Is There Power Behind the Dead Hand? An Empirical Investigation of Dead Hand Poison Pills
Katherine I Gleason
Government of the United States of America - Office of Financial Research
Dickinson School of Law
May 23, 2008
Penn State Legal Studies Research Paper No. 02-2008
Corporate Ownership & Control, Vol. 6, Fall 2008
Dead hand poison pills prevent potential hostile acquirers from circumventing a poison pill with a proxy contest whereby newly elected directors could redeem the pill. Dead hand provisions only permit continuing directors to redeem. Shareholder rights advocates and legal scholars have criticized dead hand poison pills as an assault on shareholder governance, but economic theory suggests potential shareholder benefits. We provide the first empirical study of dead hand poison pills. We find that adoption of dead hand poison pills leads to gains for shareholders and losses for bondholders. This supports Schwert's (2000) conjecture that poison pills provide shareholders with better premiums rather than entrench ineffective managers.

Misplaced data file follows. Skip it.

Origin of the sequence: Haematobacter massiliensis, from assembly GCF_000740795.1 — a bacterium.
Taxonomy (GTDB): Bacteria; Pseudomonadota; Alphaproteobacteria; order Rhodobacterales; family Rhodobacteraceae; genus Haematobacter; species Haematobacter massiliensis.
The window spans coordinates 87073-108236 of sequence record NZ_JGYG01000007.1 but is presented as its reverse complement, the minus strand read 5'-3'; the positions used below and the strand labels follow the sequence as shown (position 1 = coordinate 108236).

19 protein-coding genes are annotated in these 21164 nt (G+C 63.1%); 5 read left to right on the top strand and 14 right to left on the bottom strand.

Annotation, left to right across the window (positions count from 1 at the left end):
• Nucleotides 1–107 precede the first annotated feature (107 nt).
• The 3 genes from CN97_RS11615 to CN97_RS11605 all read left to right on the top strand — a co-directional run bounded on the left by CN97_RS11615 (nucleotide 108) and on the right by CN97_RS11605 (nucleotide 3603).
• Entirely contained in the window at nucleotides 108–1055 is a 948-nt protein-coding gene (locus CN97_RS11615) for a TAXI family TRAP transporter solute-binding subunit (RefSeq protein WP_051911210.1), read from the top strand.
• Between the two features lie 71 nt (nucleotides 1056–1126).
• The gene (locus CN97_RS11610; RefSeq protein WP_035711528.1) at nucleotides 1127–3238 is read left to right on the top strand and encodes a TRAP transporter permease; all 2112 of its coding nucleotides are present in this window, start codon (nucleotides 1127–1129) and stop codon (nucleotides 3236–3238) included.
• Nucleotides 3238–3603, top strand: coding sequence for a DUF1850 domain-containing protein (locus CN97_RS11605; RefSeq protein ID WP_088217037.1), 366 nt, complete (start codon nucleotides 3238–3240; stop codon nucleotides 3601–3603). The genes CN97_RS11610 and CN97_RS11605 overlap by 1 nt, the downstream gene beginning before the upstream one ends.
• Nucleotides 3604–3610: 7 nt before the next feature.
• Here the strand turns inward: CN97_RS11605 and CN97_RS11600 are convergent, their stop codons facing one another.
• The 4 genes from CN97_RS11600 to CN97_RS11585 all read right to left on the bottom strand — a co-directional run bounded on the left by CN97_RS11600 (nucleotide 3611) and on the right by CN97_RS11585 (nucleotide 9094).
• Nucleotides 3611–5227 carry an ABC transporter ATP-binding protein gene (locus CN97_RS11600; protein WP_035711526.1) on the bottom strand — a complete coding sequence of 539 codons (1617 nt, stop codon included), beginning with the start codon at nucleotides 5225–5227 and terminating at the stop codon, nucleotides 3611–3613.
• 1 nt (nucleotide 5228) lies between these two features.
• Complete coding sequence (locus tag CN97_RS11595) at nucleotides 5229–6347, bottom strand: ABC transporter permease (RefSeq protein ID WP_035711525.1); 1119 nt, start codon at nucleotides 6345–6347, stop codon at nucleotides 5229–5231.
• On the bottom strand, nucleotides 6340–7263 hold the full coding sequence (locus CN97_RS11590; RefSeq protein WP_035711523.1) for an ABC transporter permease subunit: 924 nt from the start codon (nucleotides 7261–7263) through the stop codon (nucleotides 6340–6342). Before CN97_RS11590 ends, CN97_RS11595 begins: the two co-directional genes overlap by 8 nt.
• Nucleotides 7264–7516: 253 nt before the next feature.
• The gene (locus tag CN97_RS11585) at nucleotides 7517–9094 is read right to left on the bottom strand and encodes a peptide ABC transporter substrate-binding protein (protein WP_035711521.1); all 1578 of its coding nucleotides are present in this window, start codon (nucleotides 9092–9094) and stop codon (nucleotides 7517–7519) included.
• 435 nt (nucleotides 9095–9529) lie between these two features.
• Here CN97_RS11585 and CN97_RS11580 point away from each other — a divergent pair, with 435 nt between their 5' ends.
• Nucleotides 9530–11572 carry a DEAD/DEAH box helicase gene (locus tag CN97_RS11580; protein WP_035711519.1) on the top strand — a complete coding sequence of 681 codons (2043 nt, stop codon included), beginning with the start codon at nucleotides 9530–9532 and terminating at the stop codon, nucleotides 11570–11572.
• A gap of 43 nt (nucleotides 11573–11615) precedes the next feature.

Number of Pages in PDF File: 27
Date posted: May 23, 2008
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